Adolescent social cognition development : Social Development

Adolescent social cognition development

Our Team

Dr. Andrew Scott Baron, lab director

Dr. Baron is the director of the UBC Social Cognitive Development Lab and the Living Lab at Science World at TELUS World of Science in Vancouver. Under his direction these labs explore the development of social cognition in infants, preschoolers and adolescents. A principal aim of this work is to understand the cognitive and cultural origins of social categorization including intergroup preferences and stereotypes at both an implicit and explicit level of representation. At the Living Lab there is an additional emphasis on educational outreach as researchers and museum visitors interact daily, providing a platform for parents to ask questions about cognitive development while creating a transparent window into the process by which scientists study child development. Additional information about Dr. Baron can be found on his academic website.

Graduate Students

Anthea Pun, graduate student in Psychology at UBC

Anthea completed her BSc in Biology at the University of British Columbia in 2010. She joins the lab as a graduate student in the Developmental Psychology program in the fall of 2013. Her primary research interests include understanding the social and cognitive processes underlying intergroup cognition in early development. Currently, her work explores social categorization and intergroup evaluation in infants and young toddlers, which she hopes will lead to a better understanding of the core structures and mechanisms that underlie stereotyping and intergroup prejudice. Anthea works in the Living Lab at Science World.

Undergraduate Students

Kristina is currently a fourth year undergraduate student at UBC majoring in psychology. In the future she would like to pursue graduate studies in cognitive psychology with a focus on the development of cognition from infancy to early adolescence. Kristina works in the Living Lab at Science World.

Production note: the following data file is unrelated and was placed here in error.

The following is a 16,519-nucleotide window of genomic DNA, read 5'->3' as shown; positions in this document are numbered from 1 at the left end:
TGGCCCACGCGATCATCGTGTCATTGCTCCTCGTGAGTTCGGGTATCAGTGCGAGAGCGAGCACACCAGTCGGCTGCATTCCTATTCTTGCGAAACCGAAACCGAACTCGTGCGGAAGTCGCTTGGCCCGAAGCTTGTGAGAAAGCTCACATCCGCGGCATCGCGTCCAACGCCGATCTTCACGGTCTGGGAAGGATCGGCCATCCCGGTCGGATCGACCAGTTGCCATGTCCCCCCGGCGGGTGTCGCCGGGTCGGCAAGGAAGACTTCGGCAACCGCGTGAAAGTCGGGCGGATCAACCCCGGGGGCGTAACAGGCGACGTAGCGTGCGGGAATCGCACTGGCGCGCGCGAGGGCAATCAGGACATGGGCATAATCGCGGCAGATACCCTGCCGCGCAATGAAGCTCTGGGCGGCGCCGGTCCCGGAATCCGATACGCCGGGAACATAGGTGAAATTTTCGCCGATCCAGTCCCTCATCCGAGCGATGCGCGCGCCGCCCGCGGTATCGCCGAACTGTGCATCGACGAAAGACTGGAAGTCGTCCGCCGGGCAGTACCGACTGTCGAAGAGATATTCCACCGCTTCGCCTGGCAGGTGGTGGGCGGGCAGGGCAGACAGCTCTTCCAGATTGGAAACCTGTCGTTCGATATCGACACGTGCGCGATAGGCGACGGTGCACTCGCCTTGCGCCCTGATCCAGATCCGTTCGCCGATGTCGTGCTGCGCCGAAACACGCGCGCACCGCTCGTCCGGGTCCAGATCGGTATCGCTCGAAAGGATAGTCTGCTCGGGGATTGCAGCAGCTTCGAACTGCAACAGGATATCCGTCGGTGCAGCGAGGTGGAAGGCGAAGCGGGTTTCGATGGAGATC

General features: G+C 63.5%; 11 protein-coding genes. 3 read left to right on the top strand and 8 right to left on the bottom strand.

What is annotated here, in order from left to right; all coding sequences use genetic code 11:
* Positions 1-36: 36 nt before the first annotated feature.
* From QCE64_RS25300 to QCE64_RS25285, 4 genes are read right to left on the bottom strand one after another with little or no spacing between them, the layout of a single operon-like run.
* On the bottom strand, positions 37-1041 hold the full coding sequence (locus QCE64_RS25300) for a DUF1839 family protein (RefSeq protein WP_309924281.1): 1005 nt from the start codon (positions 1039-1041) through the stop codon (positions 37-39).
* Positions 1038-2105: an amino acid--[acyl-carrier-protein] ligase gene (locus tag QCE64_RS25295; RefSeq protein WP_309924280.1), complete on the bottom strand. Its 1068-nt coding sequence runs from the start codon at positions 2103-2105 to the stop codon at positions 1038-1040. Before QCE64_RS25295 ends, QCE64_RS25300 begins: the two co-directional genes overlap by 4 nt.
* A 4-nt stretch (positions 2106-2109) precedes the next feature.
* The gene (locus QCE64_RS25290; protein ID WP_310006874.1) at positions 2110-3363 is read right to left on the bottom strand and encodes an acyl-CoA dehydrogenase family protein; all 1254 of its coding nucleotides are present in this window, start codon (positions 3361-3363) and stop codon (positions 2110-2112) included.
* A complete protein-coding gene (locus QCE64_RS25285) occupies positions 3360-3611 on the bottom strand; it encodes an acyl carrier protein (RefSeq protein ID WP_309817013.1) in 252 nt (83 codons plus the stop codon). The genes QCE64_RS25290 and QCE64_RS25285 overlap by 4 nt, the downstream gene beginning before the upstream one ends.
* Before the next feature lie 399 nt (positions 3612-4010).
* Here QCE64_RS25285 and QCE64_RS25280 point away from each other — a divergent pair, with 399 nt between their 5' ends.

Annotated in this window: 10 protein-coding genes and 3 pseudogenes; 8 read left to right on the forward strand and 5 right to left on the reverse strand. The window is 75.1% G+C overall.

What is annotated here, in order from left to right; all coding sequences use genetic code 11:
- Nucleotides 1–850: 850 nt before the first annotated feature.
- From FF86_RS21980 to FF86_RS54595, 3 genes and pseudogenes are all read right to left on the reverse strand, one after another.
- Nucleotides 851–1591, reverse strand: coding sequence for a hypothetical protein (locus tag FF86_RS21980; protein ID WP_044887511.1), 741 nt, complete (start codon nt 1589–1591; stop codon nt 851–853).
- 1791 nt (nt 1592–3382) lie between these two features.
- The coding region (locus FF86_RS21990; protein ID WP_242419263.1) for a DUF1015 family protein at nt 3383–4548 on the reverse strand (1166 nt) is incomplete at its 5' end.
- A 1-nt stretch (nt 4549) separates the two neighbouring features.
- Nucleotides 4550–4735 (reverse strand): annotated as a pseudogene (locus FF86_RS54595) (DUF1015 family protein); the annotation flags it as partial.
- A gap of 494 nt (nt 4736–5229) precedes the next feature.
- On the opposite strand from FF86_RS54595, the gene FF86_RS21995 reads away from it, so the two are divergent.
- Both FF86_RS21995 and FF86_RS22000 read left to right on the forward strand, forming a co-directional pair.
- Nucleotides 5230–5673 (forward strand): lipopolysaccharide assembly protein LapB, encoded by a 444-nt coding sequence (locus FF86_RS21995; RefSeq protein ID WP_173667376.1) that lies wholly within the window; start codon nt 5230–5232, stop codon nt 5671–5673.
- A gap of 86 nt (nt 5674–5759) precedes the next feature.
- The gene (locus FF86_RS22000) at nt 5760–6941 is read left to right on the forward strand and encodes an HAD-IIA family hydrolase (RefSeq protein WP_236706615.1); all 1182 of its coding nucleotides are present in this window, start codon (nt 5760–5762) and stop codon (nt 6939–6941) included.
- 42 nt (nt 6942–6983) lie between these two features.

Sophia Bobovski is a 4th year undergraduate student majoring in Psychology. Her primary interests lie in abnormal child development. For her graduate years, she hopes to pursue psychiatry and apply her interests in her career. Sophia works in the Living Lab at Science World.

Pauline is a third year undergraduate student at UBC. She is majoring in Psychology. She joined the Social Cognitive Development lab in February 2011. Her current research interests include the development of intergroup cognition in children. Pauline works in the Living Lab at Science World.

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Playground shit just ain't cool at 26.

by AltarEggo

Our adolescent peer groups influence our development in positive and potentially negative ways. Either way it is how we learn to conform to social norms, and when we move on from these peer groups we have an easier time adapting our behavior to other's expectations. For example, if you start a new job at a corporation with a well-defined culture you will find it easier to fit in if you have experience 'fitting in' as a youth. Those who have always felt on the outside continue to feel (and be) on the outside as adults and have a more difficult time becoming part of new new groups (study groups, project teams, key members of staff, and so on)

The Guilford Press The Social Context of Cognitive Development (Guilford Series on Social and Emotional Development)
Book (The Guilford Press)
Wiley-Blackwell How Children Think and Learn
Book (Wiley-Blackwell)
Wiley-Blackwell Social Cognition: Development, Neuroscience and Autism
eBooks (Wiley-Blackwell)